A Tiny, Inexpensive Satellite Will be Studying the Atmospheres of hot Jupiters

The Colorado Ultraviolet Transit Experiment (aptly nicknamed CUTE) is a new, NASA-funded mission that aims to study the atmospheres of massive, superheated exoplanets – known as hot Jupiters – around distant stars. The miniaturized satellite, built by the Laboratory for Atmospheric and Space Physics (LASP) at the University of Colorado Boulder, is set to launch this Monday, September 27th on an Atlas V rocket.

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Larger Rocky Planets Might be Rare Because They Shrunk

Researchers at the Flatiron Institute’s Center for Computational Astrophysics published a paper last week that just might explain a mysterious gap in planet sizes beyond our solar system. Planets between 1.5 and 2 times Earth’s radius are strikingly rare. This new research suggests that the reason might be because planets slightly larger than this, called mini-Neptunes, lose their atmospheres over time, shrinking to become ‘super-Earths’ only slightly larger than our home planet. These changing planets only briefly have a radius the right size to fill the gap, quickly shrinking beyond it. The implication for planetary science is exciting, as it affirms that planets are not static objects, but evolving and dynamic worlds.

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An Exoplanet So Hot There Are 7 Different Kinds of Gaseous Metals in its Atmosphere

The search for exoplanets has revealed types of planets that are nothing like the worlds in our own Solar System. One such type is the hot-Jupiter. They’re gas giants like Jupiter that orbit their host star very closely. That proximity raises their temperatures to extreme heights.

Hot-Jupiters can be hot enough to vaporize metals, making their atmospheres un-Earthlike. A team of astronomers examining one exoplanet has found 7 different gaseous metals in its atmosphere.

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Do Hot Jupiters Form Close in, or Do They Migrate? A Newly-Discovered Planet Might Help Answer This

The discovery of over 4000 planets (4,171 confirmed and counting!) beyond our Solar System has revolutionized the field of astronomy. Unfortunately, one of the downsides of all these discoveries is how it has shaken up theories about how our Solar System formed. In the past, astronomers thought that the eight planets (or nine, or over one hundred, depending on your point of view) formed where they are currently located.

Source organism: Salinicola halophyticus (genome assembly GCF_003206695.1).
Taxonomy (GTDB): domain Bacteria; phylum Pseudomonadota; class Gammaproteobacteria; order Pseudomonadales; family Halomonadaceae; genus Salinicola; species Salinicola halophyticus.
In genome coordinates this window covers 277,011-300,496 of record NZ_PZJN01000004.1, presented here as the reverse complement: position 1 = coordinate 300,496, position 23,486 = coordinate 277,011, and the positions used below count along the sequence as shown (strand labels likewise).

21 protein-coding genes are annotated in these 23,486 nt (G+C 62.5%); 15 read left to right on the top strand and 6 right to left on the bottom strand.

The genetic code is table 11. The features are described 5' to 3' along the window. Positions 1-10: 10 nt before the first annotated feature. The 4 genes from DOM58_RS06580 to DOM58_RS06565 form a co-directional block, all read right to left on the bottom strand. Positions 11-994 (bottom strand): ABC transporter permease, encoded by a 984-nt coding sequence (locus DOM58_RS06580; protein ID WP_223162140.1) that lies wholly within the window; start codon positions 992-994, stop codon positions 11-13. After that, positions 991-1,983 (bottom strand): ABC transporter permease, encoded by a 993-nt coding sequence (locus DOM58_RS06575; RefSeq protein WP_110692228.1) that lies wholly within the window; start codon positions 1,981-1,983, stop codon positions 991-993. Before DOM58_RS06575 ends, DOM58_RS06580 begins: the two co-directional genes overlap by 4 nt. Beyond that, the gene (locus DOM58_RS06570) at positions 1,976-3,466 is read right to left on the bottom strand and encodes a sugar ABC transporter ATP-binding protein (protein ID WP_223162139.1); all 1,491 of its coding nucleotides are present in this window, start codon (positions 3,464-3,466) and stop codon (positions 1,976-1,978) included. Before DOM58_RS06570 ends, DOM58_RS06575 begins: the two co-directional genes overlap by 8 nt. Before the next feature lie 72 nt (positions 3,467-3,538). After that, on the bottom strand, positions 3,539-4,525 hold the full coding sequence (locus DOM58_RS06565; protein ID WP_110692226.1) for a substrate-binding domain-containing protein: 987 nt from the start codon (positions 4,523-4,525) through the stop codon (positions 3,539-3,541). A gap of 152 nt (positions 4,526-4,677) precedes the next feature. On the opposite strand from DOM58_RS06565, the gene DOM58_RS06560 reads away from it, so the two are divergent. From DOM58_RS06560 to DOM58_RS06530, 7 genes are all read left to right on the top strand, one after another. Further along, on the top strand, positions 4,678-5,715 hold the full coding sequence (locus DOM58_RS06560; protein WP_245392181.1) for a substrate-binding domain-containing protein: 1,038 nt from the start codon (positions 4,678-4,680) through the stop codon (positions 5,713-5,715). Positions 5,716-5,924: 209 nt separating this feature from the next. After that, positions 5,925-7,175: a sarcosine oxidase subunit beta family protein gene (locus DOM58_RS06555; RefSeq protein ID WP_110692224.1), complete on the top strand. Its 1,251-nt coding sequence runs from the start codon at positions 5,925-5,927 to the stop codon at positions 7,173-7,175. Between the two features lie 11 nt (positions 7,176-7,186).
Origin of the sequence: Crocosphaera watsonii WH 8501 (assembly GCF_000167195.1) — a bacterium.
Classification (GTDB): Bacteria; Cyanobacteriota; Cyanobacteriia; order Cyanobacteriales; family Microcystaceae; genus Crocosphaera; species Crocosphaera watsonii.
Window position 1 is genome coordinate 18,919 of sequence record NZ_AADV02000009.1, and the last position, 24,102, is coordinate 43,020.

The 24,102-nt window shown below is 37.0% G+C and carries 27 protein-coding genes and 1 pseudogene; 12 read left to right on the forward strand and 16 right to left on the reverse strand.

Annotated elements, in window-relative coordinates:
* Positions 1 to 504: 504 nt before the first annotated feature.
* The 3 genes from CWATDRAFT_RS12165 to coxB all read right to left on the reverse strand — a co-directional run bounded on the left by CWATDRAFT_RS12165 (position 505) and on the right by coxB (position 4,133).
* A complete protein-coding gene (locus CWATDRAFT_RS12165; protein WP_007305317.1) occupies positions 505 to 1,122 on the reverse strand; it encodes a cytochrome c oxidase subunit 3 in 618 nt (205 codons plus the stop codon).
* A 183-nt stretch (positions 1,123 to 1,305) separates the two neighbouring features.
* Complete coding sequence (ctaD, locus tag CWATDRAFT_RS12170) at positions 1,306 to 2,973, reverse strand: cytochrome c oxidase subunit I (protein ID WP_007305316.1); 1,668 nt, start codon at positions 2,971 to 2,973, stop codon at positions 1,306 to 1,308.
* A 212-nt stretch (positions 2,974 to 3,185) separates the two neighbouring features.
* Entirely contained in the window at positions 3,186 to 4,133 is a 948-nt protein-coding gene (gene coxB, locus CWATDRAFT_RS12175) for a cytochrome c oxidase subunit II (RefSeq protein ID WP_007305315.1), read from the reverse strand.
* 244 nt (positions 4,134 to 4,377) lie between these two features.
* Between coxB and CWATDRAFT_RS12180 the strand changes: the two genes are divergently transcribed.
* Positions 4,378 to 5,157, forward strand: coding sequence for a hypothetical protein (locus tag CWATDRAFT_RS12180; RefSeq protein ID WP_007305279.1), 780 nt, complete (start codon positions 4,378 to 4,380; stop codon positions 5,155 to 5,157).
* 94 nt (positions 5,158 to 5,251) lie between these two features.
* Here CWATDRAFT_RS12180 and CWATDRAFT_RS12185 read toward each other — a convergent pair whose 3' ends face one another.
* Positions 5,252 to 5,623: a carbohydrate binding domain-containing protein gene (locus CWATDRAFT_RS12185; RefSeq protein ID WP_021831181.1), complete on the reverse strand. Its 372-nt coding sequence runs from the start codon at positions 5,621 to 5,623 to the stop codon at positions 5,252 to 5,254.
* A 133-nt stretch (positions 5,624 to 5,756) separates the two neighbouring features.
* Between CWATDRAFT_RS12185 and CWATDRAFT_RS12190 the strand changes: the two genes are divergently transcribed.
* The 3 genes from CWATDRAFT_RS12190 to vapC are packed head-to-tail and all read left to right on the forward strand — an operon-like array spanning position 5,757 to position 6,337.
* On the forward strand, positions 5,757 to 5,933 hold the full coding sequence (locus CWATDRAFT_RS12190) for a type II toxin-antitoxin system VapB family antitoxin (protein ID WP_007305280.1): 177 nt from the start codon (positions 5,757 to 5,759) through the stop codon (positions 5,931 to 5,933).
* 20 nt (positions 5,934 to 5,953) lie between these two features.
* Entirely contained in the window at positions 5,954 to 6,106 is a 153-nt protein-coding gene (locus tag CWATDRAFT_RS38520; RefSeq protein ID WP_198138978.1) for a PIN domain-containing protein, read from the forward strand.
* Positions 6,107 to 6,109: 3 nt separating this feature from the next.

However, the discovery of gas giants that orbit close to their stars (aka. “Hot Jupiters”) has confounded this thinking. But according to a recent NASA-supported study, the recent discovery of a young gas giant could offer clues as to how Jupiter-like planets form and whether or not they migrate. This discovery was made possible thanks to the Spitzer Space Telescope, which continues to reveal things about our Universe even in retirement.

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Extremely Hot Exoplanets Can Have Extreme Weather, Like Clouds of Aluminum Oxide and Titanium Rain

Thanks to the success of the Kepler mission, we know that there are multitudes of exoplanets of a type called “Hot Jupiters.” These are gas giants that orbit so close to their stars that they reach extremely high temperatures. They also have exotic atmospheres, and those atmospheres contain a lot of strangeness, like clouds made of aluminum oxide, and titanium rain.

A team of astronomers has created a cloud atlas for Hot Jupiters, detailing which type of clouds and atmospheres we’ll see when we observe different Hot Jupiters.

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Two Newly-Discovered Exoplanets are Probably the Result of a Catastrophic Collision

Simulation of a collision between two 10 Earth-mass planets. Image Credit: Zoe Leinhardt and Thomas Denman, University of Bristol

How can two planets so similar in some respects have such different densities? According to a new study, a catastrophic collision may be to blame.

In our Solar System, all the inner planets are small rocky worlds with similar densities, while the outer planets are gas giants with their own similar densities. But not all solar systems are like ours.

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The Power of the Wobble: Finding Exoplanets in the Shifting of Starlight

They say there’s more than one way to skin an interstellar cat, and in astronomy there’s more than one way to find alien exoplanets orbiting a distant star. With the recent shut-down of NASA’s prolific Kepler mission and its windfall of discoveries, it’s time to look towards the future, and towards alternatives.

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